[7/10/17] Key To Keeping Cool In Extreme Heat Is Drinking Water
One full week into July and summer is heating up. A high of 100 last, and warm temps predicted for this week with the likelihood of more to come this month and next.
This type of heat can wreak havoc for all plants, animals and humans.
Anyone can fall victim to a heat-related illness, especially those who aren’t used to extreme temperatures, said Dr. Don Bucklin, regional medical director for U.S. Healthworks. He said, normally, your body cools itself off by sweating. But during hot weather, particularly with high humidity, sweating sometimes isn’t enough. The key, he says, is water…
When heat illness hits, he said cramps are usually the first sign, followed by intense sweating, nausea and headache. Heat stroke, also known as sunstroke, is the most dangerous and happens when a person’s internal body temperature starts to rise.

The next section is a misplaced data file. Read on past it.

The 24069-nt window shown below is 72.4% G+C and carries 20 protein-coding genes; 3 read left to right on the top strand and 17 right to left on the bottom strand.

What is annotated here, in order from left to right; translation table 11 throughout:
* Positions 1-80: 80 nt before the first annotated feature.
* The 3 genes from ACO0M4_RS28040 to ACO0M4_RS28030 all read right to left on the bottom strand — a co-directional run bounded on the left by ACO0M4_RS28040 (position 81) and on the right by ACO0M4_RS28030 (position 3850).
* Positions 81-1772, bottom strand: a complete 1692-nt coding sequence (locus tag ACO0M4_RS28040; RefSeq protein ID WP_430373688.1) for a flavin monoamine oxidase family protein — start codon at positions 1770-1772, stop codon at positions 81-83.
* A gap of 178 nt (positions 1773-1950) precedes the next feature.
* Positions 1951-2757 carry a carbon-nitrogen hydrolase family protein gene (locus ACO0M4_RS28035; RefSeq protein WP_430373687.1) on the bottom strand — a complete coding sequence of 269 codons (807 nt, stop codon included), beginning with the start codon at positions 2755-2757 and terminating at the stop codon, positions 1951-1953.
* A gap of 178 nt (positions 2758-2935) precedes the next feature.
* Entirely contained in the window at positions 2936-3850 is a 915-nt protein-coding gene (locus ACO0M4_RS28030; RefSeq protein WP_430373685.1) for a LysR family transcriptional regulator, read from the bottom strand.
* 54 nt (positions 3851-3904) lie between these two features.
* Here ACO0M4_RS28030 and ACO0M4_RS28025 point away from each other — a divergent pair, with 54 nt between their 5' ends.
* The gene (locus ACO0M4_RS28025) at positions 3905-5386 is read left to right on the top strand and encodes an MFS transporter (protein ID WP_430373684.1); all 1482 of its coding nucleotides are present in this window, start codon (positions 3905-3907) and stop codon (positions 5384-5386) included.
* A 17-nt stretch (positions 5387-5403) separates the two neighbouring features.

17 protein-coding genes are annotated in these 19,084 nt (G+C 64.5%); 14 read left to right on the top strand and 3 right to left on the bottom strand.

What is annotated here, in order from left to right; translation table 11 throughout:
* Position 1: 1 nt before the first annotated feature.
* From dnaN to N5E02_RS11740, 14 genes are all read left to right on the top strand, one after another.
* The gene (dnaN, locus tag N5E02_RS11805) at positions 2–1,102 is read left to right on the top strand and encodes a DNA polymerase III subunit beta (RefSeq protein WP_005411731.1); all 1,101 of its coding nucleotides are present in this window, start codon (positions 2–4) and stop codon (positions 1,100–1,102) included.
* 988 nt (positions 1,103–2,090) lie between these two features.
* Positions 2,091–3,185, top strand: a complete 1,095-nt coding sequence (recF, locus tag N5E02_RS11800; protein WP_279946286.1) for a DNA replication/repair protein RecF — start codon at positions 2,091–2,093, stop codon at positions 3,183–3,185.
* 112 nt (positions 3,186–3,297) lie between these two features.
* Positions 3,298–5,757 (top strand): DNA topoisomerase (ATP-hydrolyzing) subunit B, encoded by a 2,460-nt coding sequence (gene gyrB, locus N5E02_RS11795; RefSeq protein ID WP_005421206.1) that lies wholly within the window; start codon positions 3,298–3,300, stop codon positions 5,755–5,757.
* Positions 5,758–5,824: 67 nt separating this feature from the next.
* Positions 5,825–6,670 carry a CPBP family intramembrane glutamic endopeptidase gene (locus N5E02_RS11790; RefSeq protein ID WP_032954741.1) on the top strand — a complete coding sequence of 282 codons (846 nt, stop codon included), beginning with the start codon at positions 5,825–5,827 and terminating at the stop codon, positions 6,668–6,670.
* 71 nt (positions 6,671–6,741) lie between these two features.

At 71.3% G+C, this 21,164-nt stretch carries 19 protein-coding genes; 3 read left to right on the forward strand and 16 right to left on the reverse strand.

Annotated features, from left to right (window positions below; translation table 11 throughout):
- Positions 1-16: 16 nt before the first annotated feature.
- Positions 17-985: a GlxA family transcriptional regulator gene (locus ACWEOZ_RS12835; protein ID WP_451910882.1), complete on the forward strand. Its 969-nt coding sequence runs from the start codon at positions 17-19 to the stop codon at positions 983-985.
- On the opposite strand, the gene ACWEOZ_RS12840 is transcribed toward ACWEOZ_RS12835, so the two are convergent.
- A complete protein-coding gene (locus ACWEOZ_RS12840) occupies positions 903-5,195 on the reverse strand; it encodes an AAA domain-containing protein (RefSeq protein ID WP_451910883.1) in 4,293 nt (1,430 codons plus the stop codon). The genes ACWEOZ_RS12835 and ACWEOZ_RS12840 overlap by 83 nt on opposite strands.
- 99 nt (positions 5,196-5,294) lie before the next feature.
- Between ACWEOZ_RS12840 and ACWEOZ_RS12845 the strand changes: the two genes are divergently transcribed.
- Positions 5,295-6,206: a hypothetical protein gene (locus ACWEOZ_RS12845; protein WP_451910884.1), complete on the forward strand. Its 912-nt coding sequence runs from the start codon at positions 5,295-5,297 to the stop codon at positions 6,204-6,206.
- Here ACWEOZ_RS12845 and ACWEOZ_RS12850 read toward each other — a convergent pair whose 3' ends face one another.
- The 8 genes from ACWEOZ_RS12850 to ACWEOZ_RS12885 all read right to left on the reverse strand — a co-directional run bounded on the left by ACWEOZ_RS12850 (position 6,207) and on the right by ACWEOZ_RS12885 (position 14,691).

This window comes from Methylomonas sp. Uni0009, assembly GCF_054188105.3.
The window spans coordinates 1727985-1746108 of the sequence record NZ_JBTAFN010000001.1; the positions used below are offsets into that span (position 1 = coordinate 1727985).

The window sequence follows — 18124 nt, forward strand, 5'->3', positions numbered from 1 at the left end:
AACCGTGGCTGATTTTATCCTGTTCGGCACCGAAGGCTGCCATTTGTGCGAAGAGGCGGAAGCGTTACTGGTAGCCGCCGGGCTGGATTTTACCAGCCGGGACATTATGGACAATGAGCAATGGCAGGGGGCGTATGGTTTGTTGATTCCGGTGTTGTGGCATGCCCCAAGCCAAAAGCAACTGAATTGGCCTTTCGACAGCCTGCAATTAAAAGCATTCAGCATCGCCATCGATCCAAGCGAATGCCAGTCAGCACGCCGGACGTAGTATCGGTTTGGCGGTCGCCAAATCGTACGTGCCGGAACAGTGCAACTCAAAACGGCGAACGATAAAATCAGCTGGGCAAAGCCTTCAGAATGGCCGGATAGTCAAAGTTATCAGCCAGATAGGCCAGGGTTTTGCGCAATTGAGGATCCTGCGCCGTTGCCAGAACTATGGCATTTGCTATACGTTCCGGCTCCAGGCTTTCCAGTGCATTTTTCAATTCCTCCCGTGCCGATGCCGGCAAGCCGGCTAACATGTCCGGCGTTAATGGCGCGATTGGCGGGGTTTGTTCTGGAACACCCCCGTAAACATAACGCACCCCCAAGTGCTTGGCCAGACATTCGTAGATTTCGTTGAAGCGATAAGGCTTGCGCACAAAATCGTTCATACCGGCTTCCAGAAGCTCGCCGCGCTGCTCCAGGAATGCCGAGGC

Bucklin said that should be considered a medical emergency because it can be fatal. He also notes that some people are more susceptible to heat illnesses than others, including those working outdoors, folks who are very young or elderly, and those who are obese. Concerns also increase for chronic alcoholics and people taking some types of medications. ..
People who have a heat stroke have body temperatures that reach 104 degrees and higher. Bucklin said in those cases, an emergency-room visit is mandatory.
Stay cool out there!